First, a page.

Costa Rica and Panama Discuss Work Weeks of Fewer Days and More Hours per Day

    In Central America they are the only countries that have proposals of this type, but on both occasions the possible approval has sparked a debate between unions

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    In the Legislative Assembly of Costa Rica, a bill is being discussed that seeks to reform the labor code so that employers and workers can agree on work weeks with more hours per day, but with fewer days.

    In the case of Panama, the initiative is to work two additional hours during four days a week to complete the 40 hours and have an additional day off, which can be Friday or Monday.

    In both cases, the discussion of this type of project opened a debate between business sectors, while some claim to agree, others estimate that this would be a setback to working conditions.

    “Working smarter”

    A study by the Organization for Economic Cooperation and Development (OECD), published in 2015, showed that productivity has to do with “working smarter” rather than “working harder” and reflects the ability to generate more results or products through a better combination of inputs, thanks to new ideas, technological innovations and new business models.

    So far, the ruling party and the opposition parties (except for theFrenteAmplio) are in favor of the reform of the Labor Code that supports shifts 4-3 where they would work four days a week with three days off, but weekly you must respect the limit according to the shift: 48 hours during the daytime, 42 hours during the mixed shift and 36 hours at night.In this way, if a worker has a daytime shift, their work would be 12 hours per day, while in the case of people who work at night, their work would be 9 hours.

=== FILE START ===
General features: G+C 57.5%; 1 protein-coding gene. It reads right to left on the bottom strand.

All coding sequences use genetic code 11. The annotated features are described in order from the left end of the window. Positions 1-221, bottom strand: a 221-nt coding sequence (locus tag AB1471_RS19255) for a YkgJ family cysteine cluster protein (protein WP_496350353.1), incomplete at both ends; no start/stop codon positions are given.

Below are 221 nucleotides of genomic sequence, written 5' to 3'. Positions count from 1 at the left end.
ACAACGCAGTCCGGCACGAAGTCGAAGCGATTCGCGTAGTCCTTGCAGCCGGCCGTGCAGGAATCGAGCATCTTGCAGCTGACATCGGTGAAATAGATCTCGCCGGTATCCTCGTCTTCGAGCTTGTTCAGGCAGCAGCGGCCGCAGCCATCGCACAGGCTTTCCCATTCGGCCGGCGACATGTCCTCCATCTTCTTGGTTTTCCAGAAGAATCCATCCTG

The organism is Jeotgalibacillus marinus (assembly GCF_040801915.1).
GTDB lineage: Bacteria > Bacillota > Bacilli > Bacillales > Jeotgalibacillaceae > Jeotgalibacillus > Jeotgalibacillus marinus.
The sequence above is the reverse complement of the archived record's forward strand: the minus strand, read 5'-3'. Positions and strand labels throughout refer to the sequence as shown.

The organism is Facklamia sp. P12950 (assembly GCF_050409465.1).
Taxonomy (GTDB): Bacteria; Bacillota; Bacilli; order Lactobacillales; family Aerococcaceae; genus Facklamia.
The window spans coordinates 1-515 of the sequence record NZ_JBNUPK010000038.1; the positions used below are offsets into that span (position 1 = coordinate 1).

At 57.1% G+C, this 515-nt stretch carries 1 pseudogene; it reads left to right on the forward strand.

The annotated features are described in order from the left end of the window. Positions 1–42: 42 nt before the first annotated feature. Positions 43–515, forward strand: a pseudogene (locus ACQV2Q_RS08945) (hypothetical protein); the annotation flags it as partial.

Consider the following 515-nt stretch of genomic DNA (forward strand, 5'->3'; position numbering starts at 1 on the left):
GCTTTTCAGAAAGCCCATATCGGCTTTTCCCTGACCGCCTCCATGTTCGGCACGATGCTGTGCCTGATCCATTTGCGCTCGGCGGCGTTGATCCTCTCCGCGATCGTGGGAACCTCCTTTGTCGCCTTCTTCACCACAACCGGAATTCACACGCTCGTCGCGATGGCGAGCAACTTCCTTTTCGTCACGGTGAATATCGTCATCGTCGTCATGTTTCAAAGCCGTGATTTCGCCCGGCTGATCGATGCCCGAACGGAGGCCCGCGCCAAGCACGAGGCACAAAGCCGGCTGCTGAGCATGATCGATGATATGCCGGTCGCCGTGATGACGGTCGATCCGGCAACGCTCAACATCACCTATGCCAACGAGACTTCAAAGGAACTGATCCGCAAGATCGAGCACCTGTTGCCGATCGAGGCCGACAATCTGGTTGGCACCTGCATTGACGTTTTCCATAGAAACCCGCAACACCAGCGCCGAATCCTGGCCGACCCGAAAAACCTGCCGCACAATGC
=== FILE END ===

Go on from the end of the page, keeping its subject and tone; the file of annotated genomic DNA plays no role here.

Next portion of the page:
The debate ignites when the unions argue that this would affect the ability to do overtime and the quality of work of the collaborators, while the deputies in favor of the issue express their agreement because according to their comments it is necessary to create a more dynamic labor force.


    In the case of the neighboring country, Panama, the National Council of Private Enterprise (Conep) assures that the proposal to reduce the working week is an approach that must be evaluated, since the issue may collide with constitutional norms that indicate that the maximum working day is eight hours.”It is an issue that should be considered in a debate on the new forms of labor relations,” says the president of the business association, Rubén Castillo.

    In Panama, the private company defines its working hours in accordance with the provisions of the Labor Code, so that given the situation, each business is free to evaluate creative measures with its workers according to the nature of its activities, maintains the Chamber maintains of Commerce, Industries and Agriculture of Panama.
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